The skyline of lower Manhattan is seen mostly in darkness, except for the Goldman Sachs building, after a preventive power outage caused by Hurricane Sandy on October 30, 2012 (Eduardo Munoz/Courtesy Reuters). The skyline of lower Manhattan is seen mostly in darkness, except for the Goldman Sachs building, after a preventive power outage caused by Hurricane Sandy on October 30, 2012 (Eduardo Munoz/Courtesy Reuters).

NEW YORK, NY – The hurricane on America’s eastern seaboard last week (which I experienced in lower Manhattan) adds to a growing collection of extreme weather events from which lessons should be drawn. Climate experts have long argued that the frequency and magnitude of such events are increasing, and evidence of this should certainly influence precautionary steps – and cause us to review such measures regularly. Read more »

Promoting Innovation Through R&D

by Steven J. Markovich Wednesday, November 7, 2012
A scientist uses a microscope to check cultures for signs of the H1N1 swine flu virus and other respiratory diseases at the Maryland Department of Health and Mental Hygiene in Baltimore (Jonathan Ernst/Courtesy Reuters). A scientist uses a microscope to check cultures for signs of the H1N1 swine flu virus and other respiratory diseases at the Maryland Department of Health and Mental Hygiene in Baltimore (Jonathan Ernst/Courtesy Reuters).

Experts agree that research and development (R&D) is the backbone of a globally competitive, knowledge-driven economy. R&D investment helps develop new products and services that drive growth, create jobs, and improve national welfare. For decades the U.S. government and private sector have spent more than any other nation on R&D. But that advantage is eroding as other nations increase public and private R&D investments at a faster rate, causing the global U.S. share of this critical investment to decline. Read more »

Obama or Romney Must Govern Without a Mandate

by Edward Alden Tuesday, November 6, 2012
Voters cast their ballots during the U.S. presidential election at a polling station in the Staten Island Borough of New York on November 6, 2012 (Keith Bedford/Courtesy Reuters). Voters cast their ballots during the U.S. presidential election at a polling station in the Staten Island Borough of New York on November 6, 2012 (Keith Bedford/Courtesy Reuters).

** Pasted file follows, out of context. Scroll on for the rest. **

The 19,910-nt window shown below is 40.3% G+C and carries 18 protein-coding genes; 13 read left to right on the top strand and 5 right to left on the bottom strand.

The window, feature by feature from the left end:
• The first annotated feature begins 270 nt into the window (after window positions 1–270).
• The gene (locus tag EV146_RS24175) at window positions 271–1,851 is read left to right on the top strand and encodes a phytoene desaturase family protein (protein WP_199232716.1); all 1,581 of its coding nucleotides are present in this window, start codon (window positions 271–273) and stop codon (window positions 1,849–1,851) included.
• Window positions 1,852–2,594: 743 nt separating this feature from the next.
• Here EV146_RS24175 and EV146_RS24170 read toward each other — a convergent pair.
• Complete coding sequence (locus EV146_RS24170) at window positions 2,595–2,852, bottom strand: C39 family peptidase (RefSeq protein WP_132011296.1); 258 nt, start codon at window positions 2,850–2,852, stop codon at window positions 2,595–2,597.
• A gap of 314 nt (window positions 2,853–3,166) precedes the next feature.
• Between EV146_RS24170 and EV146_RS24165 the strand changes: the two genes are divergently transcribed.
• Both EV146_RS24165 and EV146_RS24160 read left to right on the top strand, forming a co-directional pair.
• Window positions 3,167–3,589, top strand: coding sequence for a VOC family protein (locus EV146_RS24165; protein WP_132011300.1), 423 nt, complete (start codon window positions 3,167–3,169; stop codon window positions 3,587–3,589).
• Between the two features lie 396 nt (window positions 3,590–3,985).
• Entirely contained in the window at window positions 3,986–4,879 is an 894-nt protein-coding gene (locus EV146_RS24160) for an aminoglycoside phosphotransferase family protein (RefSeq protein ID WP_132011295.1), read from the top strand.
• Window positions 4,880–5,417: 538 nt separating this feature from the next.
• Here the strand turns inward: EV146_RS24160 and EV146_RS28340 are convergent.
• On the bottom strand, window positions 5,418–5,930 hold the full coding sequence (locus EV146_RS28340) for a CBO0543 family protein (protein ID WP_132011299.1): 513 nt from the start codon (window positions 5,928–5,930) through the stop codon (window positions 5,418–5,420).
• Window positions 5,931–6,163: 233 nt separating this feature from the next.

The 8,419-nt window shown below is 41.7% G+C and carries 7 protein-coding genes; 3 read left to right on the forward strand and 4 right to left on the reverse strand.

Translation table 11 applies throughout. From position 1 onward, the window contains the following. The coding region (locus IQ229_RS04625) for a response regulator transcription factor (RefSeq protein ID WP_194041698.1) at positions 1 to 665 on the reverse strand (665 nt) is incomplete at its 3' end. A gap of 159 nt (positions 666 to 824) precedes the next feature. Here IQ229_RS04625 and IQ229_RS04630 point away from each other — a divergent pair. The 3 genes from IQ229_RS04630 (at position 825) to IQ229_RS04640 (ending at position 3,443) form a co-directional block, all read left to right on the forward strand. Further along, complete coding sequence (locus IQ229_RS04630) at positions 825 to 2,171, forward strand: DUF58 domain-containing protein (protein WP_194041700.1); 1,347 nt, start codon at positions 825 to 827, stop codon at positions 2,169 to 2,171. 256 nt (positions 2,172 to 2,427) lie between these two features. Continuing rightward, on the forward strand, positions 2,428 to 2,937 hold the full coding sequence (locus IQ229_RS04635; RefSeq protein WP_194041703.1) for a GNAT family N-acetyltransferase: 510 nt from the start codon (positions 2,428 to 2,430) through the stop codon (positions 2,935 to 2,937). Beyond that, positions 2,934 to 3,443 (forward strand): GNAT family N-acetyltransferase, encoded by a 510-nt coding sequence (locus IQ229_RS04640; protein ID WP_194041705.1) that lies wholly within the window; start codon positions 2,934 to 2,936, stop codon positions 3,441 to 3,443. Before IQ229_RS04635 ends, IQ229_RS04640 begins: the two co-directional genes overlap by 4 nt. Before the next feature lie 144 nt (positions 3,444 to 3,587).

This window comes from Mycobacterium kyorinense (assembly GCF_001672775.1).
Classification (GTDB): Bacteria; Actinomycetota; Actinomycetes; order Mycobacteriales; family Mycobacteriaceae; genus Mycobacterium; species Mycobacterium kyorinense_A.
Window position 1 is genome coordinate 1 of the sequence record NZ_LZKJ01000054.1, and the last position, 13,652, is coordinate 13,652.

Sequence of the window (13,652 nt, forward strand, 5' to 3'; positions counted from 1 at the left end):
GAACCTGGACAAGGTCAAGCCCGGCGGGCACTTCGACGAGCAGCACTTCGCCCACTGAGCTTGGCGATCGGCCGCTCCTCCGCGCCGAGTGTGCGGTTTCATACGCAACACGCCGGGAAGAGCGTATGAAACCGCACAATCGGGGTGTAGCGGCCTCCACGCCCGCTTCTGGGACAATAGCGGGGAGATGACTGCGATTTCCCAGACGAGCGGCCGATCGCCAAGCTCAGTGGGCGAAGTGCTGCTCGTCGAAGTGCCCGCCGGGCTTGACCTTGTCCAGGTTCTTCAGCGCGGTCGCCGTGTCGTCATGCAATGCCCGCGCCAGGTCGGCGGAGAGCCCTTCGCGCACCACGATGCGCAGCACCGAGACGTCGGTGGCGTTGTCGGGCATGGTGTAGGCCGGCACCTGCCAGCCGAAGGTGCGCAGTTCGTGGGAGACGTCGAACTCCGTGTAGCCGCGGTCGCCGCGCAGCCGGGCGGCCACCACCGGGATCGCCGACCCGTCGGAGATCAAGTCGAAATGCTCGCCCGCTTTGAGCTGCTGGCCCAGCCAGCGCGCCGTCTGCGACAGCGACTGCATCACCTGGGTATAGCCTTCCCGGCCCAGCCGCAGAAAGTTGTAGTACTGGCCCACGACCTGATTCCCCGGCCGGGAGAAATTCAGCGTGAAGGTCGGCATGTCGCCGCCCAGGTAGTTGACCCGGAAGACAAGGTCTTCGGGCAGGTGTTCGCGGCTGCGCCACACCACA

There is an idea that is dear to the hearts of every candidate that ought to be discarded, at least until the U.S. electoral map shifts dramatically from what it has been in recent years: that the victor walks away with a “mandate” for action. The reality is that presidential and congressional elections no longer produce a mandate for much of anything. The sooner we drop that notion, the sooner our elected officials can get on with the messy business of actually governing a divided country. Read more »

Policy Initiative Spotlight: The Israeli R&D Model

by Jonathan Masters Friday, November 2, 2012
A museum guide imitates a humanoid robot at the Robotic World exhibition in Haifa (Courtesy Reuters). A museum guide imitates a humanoid robot at the Robotic World exhibition in Haifa (Courtesy Reuters).

The innovations that will drive a knowledge-based economy and employ the next generation of high-skilled workers require a national commitment to research and development, and no nation has made this a higher priority than Israel. The country of 8 million invests more money in R&D per GDP than any other. And while the United States still leads the world in total R&D spending, it ranks ninth when economies are weighted. Read more »